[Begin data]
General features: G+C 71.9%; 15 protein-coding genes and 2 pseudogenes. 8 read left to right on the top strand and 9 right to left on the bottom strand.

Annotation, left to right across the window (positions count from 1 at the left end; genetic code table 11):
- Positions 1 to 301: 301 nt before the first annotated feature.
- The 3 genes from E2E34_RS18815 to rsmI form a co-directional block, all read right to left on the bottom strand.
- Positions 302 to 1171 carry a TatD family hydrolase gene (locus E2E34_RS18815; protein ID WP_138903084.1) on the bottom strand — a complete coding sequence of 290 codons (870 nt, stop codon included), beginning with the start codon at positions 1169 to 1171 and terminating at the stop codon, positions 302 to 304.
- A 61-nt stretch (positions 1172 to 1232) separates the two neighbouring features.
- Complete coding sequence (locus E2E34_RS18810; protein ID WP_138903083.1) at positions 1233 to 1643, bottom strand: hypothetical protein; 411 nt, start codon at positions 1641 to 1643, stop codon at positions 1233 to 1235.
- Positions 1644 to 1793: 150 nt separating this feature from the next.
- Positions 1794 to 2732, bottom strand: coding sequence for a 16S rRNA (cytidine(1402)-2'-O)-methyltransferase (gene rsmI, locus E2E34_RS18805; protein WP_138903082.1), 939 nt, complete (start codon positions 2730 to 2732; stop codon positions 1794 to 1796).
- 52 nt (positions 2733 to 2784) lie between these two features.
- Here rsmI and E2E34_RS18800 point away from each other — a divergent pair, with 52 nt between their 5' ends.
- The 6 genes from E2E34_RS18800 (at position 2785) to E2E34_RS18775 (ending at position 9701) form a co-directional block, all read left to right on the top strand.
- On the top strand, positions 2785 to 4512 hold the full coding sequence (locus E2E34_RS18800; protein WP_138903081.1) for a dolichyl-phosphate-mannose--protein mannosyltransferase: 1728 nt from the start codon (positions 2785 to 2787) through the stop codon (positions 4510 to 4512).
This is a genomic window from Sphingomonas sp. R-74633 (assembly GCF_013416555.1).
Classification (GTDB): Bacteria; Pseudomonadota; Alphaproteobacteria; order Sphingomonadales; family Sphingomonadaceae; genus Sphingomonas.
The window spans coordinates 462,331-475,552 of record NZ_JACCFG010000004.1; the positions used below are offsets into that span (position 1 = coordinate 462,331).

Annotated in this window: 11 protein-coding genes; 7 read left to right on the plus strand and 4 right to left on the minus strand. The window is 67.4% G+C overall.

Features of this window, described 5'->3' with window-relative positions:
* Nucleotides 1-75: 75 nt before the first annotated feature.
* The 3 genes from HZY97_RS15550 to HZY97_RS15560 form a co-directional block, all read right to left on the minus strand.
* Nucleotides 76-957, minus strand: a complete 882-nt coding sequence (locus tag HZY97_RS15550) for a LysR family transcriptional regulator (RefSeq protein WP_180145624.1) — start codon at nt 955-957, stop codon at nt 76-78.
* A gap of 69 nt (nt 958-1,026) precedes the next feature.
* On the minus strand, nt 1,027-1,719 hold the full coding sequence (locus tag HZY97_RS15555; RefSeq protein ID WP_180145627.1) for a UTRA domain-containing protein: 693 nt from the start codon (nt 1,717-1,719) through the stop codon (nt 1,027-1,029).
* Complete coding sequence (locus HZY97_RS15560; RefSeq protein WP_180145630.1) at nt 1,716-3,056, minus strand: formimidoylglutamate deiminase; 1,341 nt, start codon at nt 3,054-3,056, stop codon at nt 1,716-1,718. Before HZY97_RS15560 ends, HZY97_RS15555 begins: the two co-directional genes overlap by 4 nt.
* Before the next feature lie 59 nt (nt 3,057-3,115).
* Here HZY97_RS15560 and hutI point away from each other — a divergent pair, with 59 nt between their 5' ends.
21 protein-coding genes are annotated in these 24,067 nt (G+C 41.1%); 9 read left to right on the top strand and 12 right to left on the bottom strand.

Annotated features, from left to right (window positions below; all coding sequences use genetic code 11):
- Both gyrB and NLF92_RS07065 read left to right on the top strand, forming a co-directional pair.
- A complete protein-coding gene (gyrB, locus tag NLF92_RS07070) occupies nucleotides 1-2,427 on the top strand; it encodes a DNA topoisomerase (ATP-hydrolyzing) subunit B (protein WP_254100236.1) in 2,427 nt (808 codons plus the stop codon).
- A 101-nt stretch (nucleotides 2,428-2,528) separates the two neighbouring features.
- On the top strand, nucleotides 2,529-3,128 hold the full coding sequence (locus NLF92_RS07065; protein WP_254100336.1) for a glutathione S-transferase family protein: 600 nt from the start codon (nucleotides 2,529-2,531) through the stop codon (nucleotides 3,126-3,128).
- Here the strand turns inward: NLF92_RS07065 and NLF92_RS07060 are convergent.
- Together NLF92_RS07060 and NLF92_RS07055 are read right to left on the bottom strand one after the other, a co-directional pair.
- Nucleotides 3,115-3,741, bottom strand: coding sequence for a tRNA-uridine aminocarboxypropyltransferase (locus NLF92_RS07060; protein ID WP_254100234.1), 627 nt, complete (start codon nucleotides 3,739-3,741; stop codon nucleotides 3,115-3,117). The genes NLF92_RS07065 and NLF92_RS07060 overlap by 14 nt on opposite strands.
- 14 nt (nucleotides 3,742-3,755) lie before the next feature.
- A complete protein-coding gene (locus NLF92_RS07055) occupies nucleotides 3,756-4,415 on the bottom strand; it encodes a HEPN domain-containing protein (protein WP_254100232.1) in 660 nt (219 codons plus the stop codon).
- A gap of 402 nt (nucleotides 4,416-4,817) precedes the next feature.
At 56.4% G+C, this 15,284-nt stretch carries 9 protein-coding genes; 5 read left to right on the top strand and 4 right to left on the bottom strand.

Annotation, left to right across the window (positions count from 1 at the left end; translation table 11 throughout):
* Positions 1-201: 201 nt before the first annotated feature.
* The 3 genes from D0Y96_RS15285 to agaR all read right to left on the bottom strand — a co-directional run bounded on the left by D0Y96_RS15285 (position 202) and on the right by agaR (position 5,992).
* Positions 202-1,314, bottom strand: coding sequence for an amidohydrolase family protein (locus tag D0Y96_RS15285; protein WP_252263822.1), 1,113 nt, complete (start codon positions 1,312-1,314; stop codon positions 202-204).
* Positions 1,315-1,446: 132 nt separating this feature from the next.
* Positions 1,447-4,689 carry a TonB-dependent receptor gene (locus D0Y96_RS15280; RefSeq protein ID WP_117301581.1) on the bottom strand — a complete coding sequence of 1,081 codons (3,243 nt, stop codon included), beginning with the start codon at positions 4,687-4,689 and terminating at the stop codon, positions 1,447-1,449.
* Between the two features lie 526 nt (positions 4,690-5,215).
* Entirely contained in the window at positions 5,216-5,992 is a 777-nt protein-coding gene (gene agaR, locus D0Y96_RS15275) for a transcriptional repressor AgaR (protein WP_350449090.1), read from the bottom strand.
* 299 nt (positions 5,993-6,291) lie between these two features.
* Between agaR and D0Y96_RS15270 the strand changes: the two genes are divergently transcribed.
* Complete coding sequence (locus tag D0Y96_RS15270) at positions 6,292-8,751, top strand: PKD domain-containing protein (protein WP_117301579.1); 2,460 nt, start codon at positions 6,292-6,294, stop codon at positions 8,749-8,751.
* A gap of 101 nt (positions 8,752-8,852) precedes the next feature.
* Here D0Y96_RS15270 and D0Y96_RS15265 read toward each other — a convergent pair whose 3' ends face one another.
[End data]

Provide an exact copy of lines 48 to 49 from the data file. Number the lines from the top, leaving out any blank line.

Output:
* 299 nt (positions 5,993-6,291) lie between these two features.
* Between agaR and D0Y96_RS15270 the strand changes: the two genes are divergently transcribed.